The Summer Palace.
Thoughts on e-mail viruses: Since I spend quite a lot of time dealing with email, an increasing amount of which is generation by various virus programs, and since I don't use any windows machines that could be affected, I feel I'm in a great position to make dispassionate comments on where things are going.
Here's a selection of my musings, thoughts, and fears.
March 8 2004
Well, the worst seems to be over, or at least the users are well on their way to next week, when all the warnings about dangerous behavior will have faded into the background.
All we're left to think about now is "What next?". In some senses, we'd be hard pressed to think of anything more effective than some of the existing viruses, but there's plenty of scope. Along the lines of the latest Bagle, a better approach would probably be to scour mail for various Ccs which could then be replayed to all recipients faked from the original sender. Adding keywords like "Update" and "Resend" would probably help. Naturally any attachments would now by virus vectors. It would certain save a lot of effort on the part of intelligent virus body generators, and who can really imagine educating your average email user to avoid such a threat?
Has anyone considered the damage a well-designed virus payload which has an armour-piercing profile could do? Something that stealths its way through a network border in some way and then once it hits the typical corporate soft underbelly immediately attacking and destroying all the local machines via the windows remote exploit of the day. A more stealthy blaster that struck slowly and *internally* causing complete destruction rather than sending out beacons would have ensured far more actual effect.
March 4 2004It seems clear that we're on the cusp of a whole new type of email virus threat. Whereas every attempt until today has been genuinely crude, I think we're seeing the first of a new approach by virus writers. Instead of relying on innate user stupidity, or trying to invent fictitious relationships, this new virus actively seeks to infiltrate existing communication relationships. Possibly the most deserving victims have been the massive non-voluntary-membership mailing lists run by most universities. When you send messages to thousands of students via these lists, and when list posting is moderated only on a From: header, the phrase "like a dose of salts" doesn't come close to describing the alacrity with which the obvious vulnerability would be exploited.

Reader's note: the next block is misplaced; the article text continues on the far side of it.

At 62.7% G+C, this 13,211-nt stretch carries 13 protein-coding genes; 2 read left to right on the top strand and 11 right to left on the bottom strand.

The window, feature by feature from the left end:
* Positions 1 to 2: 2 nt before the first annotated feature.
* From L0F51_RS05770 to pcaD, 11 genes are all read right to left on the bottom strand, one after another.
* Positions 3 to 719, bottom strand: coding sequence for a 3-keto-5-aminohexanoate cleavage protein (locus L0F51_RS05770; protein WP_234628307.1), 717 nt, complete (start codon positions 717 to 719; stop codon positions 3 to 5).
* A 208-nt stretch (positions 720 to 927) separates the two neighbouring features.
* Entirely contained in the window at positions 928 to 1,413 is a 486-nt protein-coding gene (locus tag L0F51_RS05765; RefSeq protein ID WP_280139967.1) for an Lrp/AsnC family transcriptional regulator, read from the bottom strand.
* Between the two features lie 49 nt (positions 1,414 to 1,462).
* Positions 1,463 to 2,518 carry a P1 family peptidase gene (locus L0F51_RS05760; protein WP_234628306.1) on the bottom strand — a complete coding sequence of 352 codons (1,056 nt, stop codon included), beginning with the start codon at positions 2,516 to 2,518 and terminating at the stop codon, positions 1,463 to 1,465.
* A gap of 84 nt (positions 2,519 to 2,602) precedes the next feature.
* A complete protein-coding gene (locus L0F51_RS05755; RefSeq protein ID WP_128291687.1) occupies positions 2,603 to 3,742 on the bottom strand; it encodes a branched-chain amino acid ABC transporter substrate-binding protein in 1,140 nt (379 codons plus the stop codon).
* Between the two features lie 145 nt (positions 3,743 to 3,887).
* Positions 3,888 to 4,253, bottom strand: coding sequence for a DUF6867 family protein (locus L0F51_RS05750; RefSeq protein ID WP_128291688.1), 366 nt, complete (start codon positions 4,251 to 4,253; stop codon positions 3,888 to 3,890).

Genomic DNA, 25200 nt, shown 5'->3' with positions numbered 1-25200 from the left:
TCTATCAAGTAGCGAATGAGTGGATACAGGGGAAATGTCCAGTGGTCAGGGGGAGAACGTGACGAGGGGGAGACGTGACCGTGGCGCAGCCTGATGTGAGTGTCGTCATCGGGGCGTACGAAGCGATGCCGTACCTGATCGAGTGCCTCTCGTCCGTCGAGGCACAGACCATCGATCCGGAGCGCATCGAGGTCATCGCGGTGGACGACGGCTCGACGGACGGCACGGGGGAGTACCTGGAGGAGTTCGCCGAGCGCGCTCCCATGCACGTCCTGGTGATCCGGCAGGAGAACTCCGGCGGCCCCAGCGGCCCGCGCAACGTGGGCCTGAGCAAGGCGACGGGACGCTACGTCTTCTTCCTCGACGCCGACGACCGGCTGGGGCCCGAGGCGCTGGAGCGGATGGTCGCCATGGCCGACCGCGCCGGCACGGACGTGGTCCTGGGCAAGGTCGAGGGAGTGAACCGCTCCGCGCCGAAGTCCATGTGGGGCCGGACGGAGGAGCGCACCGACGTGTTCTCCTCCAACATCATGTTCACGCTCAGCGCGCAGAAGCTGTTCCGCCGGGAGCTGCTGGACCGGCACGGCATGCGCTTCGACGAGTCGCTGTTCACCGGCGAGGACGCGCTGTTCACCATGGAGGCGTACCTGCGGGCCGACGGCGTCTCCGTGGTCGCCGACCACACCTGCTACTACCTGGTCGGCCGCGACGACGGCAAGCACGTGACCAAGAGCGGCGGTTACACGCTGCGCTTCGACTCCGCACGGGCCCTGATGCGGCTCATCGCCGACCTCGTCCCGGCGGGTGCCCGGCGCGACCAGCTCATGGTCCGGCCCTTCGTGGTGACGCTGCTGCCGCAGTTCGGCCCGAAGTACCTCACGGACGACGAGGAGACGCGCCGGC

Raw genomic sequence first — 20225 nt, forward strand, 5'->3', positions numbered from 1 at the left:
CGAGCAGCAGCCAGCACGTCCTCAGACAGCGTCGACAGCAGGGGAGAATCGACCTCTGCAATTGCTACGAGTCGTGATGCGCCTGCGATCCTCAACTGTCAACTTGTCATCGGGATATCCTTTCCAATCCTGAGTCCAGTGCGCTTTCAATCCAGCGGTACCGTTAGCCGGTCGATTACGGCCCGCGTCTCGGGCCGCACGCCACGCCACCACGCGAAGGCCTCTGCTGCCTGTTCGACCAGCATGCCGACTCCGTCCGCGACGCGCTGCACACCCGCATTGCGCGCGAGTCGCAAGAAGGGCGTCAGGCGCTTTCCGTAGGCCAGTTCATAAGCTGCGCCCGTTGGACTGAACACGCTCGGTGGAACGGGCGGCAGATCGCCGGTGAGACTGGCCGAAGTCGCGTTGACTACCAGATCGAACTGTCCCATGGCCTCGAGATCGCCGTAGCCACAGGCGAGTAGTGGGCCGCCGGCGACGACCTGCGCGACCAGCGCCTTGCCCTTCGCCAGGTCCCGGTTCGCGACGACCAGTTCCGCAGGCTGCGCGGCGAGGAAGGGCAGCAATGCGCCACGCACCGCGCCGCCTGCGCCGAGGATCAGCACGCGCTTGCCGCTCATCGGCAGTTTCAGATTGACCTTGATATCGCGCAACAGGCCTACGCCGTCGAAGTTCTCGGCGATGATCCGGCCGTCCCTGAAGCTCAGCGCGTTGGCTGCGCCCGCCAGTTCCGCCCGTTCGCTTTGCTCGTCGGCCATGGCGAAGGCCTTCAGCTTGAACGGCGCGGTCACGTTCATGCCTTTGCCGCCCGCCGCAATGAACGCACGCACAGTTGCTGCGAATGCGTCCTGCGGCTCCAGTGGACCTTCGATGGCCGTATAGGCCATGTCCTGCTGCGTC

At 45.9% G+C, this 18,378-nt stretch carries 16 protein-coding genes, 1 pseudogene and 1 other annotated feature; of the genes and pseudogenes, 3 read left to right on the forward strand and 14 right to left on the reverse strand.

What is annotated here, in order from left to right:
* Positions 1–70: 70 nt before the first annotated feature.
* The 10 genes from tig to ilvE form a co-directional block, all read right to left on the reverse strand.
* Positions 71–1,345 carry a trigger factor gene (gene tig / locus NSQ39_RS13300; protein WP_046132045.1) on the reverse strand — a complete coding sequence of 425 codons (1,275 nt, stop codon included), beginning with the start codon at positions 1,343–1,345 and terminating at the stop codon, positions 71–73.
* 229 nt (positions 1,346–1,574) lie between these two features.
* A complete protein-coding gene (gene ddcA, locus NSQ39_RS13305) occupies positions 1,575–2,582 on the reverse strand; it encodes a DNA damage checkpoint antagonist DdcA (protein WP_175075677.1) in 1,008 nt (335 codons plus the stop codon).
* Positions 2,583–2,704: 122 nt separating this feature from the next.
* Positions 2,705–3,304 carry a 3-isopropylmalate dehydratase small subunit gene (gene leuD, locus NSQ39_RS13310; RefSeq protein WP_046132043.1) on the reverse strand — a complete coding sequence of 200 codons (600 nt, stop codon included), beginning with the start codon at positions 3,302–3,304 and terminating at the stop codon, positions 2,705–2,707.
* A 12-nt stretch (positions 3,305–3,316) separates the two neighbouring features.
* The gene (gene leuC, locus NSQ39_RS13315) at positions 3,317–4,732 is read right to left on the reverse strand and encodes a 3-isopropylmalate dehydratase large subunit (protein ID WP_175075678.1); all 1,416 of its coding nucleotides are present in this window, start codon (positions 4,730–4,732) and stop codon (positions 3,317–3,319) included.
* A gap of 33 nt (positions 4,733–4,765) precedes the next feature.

Bagle's selection of existing Cc lists to find source and destination addresses has led to even hardened sensible users having doubt as to whether a particular email is genuine. Other variants seem to be pretending to come from the local support address, but this has been done before. Noone really believes that Microsoft would send them a security patch now, either.
The use of encrypted zip files with a password included in the body of the email was sheer genius. This was the first body-blow against the establishment's border virus scanners. Particularly amusing was watching the panic as responsible parties scrambled to find a scapegoat for the sudden unchecked stream of virus vectors when the only culprit was their own lack of imagination. These same people then believed that merely blocking every zip attachment would make the problem go away.
I'm glad that the people behind the virus appear to have made at least one small mistake we can use to get a fingerhold on the damn thing.
Remember the days of the Internet virus hoax? Don't open this email titled "Good Times" or it will hurt you? There's a virus-image on the porn newsgroups, looking at it can wipe your computer...
I can't think of a *single* virus hoax of the last decade that isn't, or hasn't been, true thanks to the massive shortsightedness of the crack-monkeys who have given the world the windows/office/outlook/IE platform. This isn't a happy thought.
People put a lot of faith in border virus protection. I watched a laptop leave this site and meander its way across Europe. Every now and then, it would be dialed into the internet for a few minutes to check email. A little over a month after it left here, it was set up in a certain Italian University whereupon the various blaster variants it had picked up brought whole sections of that institution to its knees.
There's almost certainly something deeply meaningful in there, if only the policymakers had the wits to see it.